The student media organization of California State University Northridge

Daily Sundial

The student media organization of California State University Northridge

Daily Sundial

The student media organization of California State University Northridge

Daily Sundial

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Gobble less and thank more this Thanksgiving

It is that time of the year again, when we gather with friends and family to give thanks and in some cases eat to our hearts content. The holiday season can also be challenging if you are trying to watch your waistline, but by following these simple guidelines you can stay healthy and not feel deprived. You can still enjoy all the tasty food while watching your figure.

Traditionally, Thanksgiving has always been the “kickoff” to a holiday season filled with pumpkin pie, fruit cakes, glazed hams and turkey. Unfortunately, Thanksgiving and the holiday season is also the time of year when, according to, most adults gain an average of five to 10 pounds. Even more shocking, also estimates that an average Thanksgiving dinner alone, has over 2,000 calories. Fortunately, there are several ways to enjoy the festivities without overeating.

For starters, make sure you eat a nutritious breakfast or lunch during the day, before the big Thanksgiving meal. Many people, including myself, opt to skip eating anything on turkey day to prepare for the array of food they will eat during the feast. It is however, important to remember that Thanksgiving is not an all you can eat buffet, and as studies have shown, we tend to eat faster and more food when we are hungry.

This Thanksgiving, try passing on the soda, and drink some water. This may sound boring, but aside from water having ZERO calories, it can also help fill you up when you start thinking about seconds.

If you do decide to have a second go-around, instead of taking another helping of stuffing or mash potatoes and gravy, try eating some of the healthier foods, such as squash, green beans, salad or cranberry sauce. These Thanksgiving side dishes offer a variety of proteins and vitamins and even less calories.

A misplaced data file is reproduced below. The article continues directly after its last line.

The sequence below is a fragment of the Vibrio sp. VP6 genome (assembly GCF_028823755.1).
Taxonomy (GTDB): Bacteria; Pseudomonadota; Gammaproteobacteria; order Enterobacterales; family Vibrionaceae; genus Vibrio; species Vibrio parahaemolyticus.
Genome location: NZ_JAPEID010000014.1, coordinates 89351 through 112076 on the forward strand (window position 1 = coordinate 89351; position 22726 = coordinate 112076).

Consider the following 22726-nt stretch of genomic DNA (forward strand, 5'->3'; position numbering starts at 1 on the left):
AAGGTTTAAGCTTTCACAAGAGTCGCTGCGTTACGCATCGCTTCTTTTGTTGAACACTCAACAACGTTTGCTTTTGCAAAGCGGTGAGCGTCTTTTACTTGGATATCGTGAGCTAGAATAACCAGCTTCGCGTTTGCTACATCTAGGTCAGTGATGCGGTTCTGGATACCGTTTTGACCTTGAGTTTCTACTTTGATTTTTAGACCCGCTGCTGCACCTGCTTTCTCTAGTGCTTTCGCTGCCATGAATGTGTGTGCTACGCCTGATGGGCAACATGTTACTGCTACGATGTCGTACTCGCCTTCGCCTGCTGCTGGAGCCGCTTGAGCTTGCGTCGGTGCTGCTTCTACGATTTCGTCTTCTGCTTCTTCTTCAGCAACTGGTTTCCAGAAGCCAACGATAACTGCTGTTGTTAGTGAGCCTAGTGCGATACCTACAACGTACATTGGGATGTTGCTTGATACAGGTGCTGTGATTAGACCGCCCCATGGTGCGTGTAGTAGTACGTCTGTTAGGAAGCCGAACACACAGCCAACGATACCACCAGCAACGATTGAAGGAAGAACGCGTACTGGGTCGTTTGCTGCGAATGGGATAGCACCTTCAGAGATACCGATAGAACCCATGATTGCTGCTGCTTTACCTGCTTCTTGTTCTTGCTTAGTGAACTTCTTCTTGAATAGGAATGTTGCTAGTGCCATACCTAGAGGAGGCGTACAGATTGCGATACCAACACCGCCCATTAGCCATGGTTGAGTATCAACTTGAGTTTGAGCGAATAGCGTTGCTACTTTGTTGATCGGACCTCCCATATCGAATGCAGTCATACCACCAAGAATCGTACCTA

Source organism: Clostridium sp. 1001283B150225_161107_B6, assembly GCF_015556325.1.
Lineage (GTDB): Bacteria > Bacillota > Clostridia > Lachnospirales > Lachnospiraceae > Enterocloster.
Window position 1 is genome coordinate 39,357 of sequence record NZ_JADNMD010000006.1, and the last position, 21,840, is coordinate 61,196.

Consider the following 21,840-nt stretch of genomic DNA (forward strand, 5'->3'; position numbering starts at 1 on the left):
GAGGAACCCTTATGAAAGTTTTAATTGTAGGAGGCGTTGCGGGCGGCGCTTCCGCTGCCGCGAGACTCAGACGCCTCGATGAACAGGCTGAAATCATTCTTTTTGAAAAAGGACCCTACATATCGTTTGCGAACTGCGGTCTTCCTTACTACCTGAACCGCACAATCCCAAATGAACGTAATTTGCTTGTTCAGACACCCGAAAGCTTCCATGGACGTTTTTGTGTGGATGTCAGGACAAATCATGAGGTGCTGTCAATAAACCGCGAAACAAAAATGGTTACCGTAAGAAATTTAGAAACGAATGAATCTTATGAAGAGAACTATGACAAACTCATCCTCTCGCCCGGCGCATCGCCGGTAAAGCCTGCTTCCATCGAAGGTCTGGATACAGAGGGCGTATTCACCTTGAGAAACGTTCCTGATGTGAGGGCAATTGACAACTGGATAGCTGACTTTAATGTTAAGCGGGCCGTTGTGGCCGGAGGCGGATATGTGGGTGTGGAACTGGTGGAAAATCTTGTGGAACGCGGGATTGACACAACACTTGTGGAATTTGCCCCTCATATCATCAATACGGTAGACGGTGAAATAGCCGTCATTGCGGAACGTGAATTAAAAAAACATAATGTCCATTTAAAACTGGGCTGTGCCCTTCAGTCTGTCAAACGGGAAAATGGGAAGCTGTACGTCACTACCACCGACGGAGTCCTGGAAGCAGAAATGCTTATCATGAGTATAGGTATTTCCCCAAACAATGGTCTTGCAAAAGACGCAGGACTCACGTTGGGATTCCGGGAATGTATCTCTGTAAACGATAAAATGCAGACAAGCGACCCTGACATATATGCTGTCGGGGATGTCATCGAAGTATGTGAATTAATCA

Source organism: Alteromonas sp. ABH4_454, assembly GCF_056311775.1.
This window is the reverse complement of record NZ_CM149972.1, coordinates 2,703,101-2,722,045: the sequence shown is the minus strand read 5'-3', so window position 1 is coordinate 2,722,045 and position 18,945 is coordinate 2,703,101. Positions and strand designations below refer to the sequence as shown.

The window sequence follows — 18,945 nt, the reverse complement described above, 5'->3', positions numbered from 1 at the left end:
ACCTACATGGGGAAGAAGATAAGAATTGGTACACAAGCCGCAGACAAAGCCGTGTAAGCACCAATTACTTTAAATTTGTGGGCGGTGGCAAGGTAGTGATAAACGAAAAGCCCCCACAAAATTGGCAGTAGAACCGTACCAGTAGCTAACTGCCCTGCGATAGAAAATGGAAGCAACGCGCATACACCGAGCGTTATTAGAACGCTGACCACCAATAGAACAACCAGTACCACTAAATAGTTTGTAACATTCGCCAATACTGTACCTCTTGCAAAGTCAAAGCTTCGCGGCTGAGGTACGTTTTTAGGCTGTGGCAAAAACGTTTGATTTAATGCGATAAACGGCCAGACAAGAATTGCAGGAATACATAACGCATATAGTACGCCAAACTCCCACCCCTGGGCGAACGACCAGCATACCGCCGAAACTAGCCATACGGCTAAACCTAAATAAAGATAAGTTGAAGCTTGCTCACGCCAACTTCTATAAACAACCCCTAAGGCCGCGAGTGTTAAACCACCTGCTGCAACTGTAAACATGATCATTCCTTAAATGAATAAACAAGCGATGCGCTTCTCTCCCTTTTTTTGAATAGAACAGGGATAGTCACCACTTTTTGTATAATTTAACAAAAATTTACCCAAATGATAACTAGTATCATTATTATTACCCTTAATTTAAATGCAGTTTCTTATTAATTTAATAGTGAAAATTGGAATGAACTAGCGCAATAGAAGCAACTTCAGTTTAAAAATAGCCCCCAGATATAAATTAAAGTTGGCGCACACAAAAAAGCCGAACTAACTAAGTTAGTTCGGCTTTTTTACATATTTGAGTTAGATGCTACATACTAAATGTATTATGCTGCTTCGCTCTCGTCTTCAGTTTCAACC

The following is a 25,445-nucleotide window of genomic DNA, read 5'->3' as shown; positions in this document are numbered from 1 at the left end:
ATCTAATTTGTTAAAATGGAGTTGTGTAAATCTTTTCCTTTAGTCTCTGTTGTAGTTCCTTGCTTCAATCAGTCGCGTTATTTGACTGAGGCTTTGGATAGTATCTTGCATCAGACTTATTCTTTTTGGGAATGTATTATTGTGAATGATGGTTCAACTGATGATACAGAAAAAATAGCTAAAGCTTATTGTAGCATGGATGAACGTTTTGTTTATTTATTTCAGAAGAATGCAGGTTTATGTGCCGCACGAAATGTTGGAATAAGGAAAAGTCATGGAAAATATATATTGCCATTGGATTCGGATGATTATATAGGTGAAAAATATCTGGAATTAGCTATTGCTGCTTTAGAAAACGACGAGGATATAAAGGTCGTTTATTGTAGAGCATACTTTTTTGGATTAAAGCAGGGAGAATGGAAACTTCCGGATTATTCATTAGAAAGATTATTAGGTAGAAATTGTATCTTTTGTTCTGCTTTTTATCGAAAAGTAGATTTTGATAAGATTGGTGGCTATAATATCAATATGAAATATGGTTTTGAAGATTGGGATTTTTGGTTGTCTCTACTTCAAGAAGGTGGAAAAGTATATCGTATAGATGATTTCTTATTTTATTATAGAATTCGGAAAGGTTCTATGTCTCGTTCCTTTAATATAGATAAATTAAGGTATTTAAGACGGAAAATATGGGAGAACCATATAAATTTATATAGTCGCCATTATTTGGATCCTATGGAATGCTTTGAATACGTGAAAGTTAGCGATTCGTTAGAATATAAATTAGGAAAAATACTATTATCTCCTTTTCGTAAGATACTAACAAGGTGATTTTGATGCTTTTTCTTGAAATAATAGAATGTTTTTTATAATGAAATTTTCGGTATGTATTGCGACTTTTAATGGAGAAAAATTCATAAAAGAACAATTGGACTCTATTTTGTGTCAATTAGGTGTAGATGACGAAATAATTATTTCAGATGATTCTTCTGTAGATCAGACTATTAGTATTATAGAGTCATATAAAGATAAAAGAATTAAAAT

Now, one the greatest challenges of holiday get-togethers, is dealing with the insistent “pusher,” as I like to call them. Almost everyone knows a “pusher” whether a family member or friend, who each year rallies and pushes for you to eat more. Getting away from a “pusher” can be tricky, but stand your ground, be polite and let them know you are full. If you are hungry late, then you might eat more.

Another challenge sometimes can be seeing an array of food on the table. The display of food can entice you to want to eat more, even if you are no longer feeling hungry. Once you feel you have reached your limit, excuse yourself from the table, so you are not tempted to overeat.

Considering that most Thanksgiving dinners, usually begin early, either before or once dinner is finished and you have had time to digest, engage in some sort of physical activity. Since, this is the time of the year when most family and friends visit or come home for the holidays, gathering everyone for a friendly game of football or basketball will not only help you burn off some calories, but keep everyone entertained.

Not feeling very athletic? Then, take a walk around the neighborhood, each year many people begin hanging up holiday lights early, before Thanksgiving.

By following these tips this holiday season you can stay healthy and possibly avoid gaining some unwanted weight. After all, it is important to remember that Thanksgiving, as well as the holiday season, are about spending time and sharing memories with your loved ones. Although, food plays a deliciously integral part in the festivities, you do not have to overeat to share in the holiday spirit.

Renee Hassija can be reached at

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